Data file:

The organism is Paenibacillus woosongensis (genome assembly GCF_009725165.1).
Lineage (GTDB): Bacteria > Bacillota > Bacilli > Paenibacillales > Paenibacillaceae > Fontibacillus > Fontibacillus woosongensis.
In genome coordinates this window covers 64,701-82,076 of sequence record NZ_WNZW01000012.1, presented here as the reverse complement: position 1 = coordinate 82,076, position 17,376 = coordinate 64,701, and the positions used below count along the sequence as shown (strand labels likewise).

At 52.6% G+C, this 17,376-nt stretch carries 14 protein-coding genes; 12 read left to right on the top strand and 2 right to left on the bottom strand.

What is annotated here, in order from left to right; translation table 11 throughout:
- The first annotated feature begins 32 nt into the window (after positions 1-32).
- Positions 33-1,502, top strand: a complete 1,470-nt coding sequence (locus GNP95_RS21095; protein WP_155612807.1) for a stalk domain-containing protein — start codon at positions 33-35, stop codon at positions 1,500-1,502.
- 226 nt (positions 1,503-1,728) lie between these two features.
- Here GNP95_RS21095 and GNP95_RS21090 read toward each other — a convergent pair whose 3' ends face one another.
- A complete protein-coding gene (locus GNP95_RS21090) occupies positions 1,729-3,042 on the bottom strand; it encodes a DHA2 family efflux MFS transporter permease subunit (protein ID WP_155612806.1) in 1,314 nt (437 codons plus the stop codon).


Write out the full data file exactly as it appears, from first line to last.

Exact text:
The organism is Paenibacillus woosongensis (genome assembly GCF_009725165.1).
Lineage (GTDB): Bacteria > Bacillota > Bacilli > Paenibacillales > Paenibacillaceae > Fontibacillus > Fontibacillus woosongensis.
In genome coordinates this window covers 64,701-82,076 of sequence record NZ_WNZW01000012.1, presented here as the reverse complement: position 1 = coordinate 82,076, position 17,376 = coordinate 64,701, and the positions used below count along the sequence as shown (strand labels likewise).

At 52.6% G+C, this 17,376-nt stretch carries 14 protein-coding genes; 12 read left to right on the top strand and 2 right to left on the bottom strand.

What is annotated here, in order from left to right; translation table 11 throughout:
- The first annotated feature begins 32 nt into the window (after positions 1-32).
- Positions 33-1,502, top strand: a complete 1,470-nt coding sequence (locus GNP95_RS21095; protein WP_155612807.1) for a stalk domain-containing protein — start codon at positions 33-35, stop codon at positions 1,500-1,502.
- 226 nt (positions 1,503-1,728) lie between these two features.
- Here GNP95_RS21095 and GNP95_RS21090 read toward each other — a convergent pair whose 3' ends face one another.
- A complete protein-coding gene (locus GNP95_RS21090) occupies positions 1,729-3,042 on the bottom strand; it encodes a DHA2 family efflux MFS transporter permease subunit (protein ID WP_155612806.1) in 1,314 nt (437 codons plus the stop codon).